[I think this op is better here than in Elections but if a mod feels otherwise please feel free …]
Sanders’ singular message is income inequality … caused by Wall Street having the economy rigged.
It’s a nice sound bite, a good marketing angle that hits on Hillary’s vulnerabilities hard, but is it actually true? And would a tax on every trade be a meaningful part of a solution or would it risk significant negative impacts?
(Please note: IMHO income, and more so wealth, inequality must be meaningfully addressed for the good of the society as a whole, the wealthiest inclusive, and I believe that economic populism is a winning political tactic this season. Simple messaging sells best. Selling the product of a candidate or even of an approach is a packaging issue, not a reality issue. This discussion however is hoped to be a reality one.)
My assessment is that reality is much more complicated than what Sanders presents and that the solution he proposes are both simplistic and risk more harms than goods. He wants war on the 1% and as he points out about military interventionalism internationally, sometimes good intentions have unintended consequences.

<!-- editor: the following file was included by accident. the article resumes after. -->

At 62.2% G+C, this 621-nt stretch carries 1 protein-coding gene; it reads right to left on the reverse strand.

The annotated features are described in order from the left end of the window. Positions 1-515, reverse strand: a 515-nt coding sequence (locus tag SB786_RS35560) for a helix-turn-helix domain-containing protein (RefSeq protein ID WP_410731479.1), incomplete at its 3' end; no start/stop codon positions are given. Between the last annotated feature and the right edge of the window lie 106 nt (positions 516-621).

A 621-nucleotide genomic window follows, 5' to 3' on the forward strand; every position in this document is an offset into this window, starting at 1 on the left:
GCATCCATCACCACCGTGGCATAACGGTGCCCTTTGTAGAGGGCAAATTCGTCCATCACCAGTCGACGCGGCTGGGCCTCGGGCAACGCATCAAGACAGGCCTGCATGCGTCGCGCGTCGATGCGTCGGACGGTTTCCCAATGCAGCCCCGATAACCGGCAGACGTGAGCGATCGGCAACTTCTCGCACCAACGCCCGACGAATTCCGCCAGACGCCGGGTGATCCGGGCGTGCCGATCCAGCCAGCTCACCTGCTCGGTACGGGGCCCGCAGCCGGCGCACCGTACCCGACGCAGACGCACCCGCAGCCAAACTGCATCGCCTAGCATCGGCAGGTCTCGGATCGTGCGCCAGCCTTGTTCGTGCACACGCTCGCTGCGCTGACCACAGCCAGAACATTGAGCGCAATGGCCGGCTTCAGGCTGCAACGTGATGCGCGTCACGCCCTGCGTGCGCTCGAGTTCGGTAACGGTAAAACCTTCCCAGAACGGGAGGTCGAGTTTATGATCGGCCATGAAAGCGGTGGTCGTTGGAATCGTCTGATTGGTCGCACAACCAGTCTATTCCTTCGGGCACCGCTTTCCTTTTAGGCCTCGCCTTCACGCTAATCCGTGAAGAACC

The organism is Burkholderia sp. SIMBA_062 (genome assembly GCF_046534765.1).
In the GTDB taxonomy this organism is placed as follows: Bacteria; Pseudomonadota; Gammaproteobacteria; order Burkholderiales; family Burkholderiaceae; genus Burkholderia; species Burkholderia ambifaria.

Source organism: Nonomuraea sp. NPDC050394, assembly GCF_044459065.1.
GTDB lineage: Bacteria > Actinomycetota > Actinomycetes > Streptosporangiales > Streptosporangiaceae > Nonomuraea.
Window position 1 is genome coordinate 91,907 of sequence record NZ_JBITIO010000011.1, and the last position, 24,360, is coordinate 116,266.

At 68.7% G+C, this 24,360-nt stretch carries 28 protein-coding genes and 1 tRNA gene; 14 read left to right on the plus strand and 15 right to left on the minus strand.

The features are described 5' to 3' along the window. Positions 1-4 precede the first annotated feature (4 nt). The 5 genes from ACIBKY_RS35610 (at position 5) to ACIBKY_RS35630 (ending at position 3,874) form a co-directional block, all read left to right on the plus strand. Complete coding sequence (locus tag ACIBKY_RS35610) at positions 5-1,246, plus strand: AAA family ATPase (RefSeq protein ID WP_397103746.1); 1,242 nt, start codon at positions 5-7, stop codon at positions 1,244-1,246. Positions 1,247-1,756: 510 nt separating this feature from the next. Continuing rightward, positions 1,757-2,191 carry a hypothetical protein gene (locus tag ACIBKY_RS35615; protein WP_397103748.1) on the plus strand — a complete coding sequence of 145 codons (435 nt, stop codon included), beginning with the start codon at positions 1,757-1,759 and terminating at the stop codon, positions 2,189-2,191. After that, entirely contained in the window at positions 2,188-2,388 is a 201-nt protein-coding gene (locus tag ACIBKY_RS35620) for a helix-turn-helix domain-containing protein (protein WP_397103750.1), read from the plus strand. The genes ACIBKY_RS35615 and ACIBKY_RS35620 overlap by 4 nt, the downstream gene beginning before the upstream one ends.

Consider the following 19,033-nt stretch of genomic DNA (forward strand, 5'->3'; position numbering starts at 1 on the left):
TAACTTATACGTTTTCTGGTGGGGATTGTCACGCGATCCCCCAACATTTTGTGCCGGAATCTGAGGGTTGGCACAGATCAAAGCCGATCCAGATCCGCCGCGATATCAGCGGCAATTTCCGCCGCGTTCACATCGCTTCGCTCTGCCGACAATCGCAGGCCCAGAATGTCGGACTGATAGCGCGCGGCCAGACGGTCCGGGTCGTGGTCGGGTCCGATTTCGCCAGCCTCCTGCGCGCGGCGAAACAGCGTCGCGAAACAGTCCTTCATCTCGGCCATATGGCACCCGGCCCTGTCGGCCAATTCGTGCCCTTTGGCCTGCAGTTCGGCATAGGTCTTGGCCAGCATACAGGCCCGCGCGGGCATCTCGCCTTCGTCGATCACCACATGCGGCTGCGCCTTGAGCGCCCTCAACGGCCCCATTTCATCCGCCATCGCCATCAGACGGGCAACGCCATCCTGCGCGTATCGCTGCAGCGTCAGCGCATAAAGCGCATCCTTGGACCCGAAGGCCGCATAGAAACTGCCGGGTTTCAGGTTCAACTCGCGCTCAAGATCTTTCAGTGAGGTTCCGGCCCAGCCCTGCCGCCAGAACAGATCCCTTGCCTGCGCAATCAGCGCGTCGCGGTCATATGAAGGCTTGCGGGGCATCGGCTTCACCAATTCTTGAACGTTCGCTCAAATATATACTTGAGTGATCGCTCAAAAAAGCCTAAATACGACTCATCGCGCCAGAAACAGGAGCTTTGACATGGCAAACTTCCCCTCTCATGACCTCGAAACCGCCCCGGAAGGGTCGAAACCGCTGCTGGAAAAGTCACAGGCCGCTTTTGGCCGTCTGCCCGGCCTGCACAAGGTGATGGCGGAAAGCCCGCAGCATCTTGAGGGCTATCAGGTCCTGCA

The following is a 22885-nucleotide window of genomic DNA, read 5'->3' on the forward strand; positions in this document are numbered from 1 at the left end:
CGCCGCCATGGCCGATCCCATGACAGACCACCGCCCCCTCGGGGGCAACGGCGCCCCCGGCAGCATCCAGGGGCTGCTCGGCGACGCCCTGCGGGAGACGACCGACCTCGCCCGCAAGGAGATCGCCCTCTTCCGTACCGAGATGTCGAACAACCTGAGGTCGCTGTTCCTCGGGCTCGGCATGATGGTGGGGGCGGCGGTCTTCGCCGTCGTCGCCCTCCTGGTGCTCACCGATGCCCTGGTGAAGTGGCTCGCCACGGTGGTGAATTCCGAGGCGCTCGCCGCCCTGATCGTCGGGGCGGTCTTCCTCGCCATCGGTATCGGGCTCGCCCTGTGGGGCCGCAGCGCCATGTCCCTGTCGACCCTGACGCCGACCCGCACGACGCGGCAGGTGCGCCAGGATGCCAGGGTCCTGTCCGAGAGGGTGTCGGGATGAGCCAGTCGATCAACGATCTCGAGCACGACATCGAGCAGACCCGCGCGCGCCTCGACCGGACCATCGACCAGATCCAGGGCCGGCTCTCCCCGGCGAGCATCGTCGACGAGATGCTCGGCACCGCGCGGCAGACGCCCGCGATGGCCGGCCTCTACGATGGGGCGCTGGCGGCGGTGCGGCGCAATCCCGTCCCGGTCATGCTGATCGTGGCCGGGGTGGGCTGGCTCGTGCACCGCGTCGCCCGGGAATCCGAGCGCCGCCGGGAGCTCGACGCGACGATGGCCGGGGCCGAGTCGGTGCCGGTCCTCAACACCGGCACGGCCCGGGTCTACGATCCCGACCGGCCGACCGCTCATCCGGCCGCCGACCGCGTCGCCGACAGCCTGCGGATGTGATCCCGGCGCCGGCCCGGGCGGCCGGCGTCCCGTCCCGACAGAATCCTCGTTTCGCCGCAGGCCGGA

The hollowing out of the middle class is resulting from multiple factors. [ul]
[li]More and more jobs of the middle class are being automated including jobs of many knowledge workers. maybe eventually increased automation will, by way of increased productivity, raise the whole boat … but for now it mainly raises the prospects of those who own the capital.[/li][li]For both better and worse we are unavoidably part of an international economic community. American workers are competing internationally and we are competing internationally to the place to invest capital. The net global impact is a major decrease in income and wealth inequality as the poorest of the world move up, but we have some negative local impacts.[/li][li]As noted by Sanders, higher education is a virtually required minimum to get a middle class job now, but getting such uses up most families’ ability to accumulate any wealth. (I do not think his solution is realistic, but the observation is, I believe, valid.) [/li][li]And also addessed by Sanders, the tax structure that favors the very wealthiest.[/li][/ul]
Let us assume, for the sake of discussion, that Sanders somehow, with magical pixie dust gets a political revolution and accomplishes his free college in public institutions, paid for by taxes on all trades and much greater taxation across the board but especially on corporations and the income brackets, and increases minimum wage to $15/hr federally … given the first two listed factors, what happens? Does it actually fix them or does it accelerate and amplify their impacts?
My assessment is the latter but I would be interested to hear a reasoned (not sound bite or shouting) discussion of it.